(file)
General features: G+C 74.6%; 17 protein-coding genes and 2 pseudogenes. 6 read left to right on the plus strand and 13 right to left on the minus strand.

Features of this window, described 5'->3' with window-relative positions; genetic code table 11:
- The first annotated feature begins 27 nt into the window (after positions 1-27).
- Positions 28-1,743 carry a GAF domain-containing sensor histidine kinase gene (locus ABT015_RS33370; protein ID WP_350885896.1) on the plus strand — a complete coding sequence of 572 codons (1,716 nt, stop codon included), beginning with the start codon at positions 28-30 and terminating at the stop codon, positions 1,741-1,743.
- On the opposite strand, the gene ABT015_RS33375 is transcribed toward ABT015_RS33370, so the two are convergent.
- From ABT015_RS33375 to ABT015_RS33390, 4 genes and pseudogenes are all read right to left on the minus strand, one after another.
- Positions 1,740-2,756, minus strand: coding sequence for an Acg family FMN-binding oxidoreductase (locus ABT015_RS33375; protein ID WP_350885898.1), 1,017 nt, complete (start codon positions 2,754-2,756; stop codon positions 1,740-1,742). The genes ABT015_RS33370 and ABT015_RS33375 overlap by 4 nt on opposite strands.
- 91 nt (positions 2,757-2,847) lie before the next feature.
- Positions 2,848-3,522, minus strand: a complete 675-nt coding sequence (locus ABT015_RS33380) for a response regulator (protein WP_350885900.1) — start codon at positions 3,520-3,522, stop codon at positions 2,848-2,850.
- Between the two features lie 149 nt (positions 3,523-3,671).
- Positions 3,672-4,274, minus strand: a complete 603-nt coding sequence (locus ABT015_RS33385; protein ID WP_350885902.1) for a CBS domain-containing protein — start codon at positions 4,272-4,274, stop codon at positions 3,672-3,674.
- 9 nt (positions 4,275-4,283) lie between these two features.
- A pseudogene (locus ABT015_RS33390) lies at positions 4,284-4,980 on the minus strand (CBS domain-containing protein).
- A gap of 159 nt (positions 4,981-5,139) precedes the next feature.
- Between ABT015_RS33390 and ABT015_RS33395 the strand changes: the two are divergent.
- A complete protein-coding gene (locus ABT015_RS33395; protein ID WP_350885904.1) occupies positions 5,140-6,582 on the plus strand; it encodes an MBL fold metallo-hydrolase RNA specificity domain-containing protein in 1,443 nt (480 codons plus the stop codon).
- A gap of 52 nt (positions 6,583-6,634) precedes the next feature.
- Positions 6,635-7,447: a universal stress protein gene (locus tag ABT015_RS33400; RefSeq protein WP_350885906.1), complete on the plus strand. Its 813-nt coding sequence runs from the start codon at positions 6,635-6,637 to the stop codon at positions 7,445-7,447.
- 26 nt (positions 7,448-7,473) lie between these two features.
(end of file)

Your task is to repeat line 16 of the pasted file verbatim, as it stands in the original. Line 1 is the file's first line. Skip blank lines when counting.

- A complete protein-coding gene (locus ABT015_RS33395; protein ID WP_350885904.1) occupies positions 5,140-6,582 on the plus strand; it encodes an MBL fold metallo-hydrolase RNA specificity domain-containing protein in 1,443 nt (480 codons plus the stop codon).